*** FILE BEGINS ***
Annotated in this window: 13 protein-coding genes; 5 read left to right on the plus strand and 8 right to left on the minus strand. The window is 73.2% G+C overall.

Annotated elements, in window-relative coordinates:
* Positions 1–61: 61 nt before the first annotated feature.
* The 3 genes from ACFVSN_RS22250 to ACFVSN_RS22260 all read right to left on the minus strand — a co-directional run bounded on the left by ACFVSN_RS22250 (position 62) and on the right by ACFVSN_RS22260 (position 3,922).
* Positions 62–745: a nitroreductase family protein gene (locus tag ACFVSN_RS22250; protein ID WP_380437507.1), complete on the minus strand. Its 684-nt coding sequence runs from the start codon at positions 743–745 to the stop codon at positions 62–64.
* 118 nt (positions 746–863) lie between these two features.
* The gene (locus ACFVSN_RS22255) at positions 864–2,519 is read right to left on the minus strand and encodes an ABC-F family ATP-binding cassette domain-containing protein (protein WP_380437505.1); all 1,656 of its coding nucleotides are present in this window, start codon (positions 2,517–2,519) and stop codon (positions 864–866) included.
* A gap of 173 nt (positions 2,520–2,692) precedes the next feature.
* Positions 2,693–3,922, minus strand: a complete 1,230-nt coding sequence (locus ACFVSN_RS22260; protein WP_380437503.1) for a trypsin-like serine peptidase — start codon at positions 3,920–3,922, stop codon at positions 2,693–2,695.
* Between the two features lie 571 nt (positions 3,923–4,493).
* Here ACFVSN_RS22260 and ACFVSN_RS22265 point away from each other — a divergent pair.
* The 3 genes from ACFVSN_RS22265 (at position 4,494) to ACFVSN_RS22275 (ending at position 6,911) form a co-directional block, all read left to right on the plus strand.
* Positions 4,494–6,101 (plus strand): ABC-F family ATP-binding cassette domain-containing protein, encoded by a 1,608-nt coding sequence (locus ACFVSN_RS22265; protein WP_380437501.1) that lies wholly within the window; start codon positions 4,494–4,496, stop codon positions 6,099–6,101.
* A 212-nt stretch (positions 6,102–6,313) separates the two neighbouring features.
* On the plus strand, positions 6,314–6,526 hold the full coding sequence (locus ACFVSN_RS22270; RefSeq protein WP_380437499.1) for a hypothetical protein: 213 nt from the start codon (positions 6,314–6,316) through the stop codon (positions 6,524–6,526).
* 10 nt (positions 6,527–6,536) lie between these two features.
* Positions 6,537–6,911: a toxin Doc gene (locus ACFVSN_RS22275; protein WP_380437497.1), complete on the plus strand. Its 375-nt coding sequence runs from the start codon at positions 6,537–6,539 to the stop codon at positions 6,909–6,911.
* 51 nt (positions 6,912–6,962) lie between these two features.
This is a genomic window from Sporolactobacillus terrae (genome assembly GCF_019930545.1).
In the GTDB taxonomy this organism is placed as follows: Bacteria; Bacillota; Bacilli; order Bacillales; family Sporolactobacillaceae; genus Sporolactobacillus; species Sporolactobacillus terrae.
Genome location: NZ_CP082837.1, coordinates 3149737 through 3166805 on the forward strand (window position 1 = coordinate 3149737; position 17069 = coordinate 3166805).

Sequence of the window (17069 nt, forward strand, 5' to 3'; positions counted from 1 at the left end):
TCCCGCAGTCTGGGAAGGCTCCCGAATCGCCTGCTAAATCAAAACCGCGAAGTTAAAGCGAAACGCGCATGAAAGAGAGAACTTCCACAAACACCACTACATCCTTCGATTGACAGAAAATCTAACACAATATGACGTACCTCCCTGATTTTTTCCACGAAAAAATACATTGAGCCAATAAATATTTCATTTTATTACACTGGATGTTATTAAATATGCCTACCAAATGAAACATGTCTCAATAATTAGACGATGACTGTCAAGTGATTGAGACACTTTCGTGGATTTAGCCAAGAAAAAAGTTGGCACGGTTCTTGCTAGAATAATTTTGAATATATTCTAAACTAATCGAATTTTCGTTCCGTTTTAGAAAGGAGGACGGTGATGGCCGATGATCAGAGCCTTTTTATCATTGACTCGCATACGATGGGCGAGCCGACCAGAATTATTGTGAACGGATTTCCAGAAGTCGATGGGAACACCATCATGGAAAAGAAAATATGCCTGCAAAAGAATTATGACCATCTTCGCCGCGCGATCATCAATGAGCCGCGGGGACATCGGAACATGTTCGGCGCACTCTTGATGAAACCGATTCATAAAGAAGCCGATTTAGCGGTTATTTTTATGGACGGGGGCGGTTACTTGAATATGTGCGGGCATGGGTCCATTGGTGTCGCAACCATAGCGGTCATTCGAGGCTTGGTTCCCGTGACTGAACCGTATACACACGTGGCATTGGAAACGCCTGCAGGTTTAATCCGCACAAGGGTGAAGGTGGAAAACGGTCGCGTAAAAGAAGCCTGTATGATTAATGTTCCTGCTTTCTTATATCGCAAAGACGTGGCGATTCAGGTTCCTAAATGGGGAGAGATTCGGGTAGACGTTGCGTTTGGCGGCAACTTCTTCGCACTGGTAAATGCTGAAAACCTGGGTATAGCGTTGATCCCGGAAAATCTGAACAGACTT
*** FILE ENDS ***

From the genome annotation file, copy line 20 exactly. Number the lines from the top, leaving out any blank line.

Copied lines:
In the GTDB taxonomy this organism is placed as follows: Bacteria; Bacillota; Bacilli; order Bacillales; family Sporolactobacillaceae; genus Sporolactobacillus; species Sporolactobacillus terrae.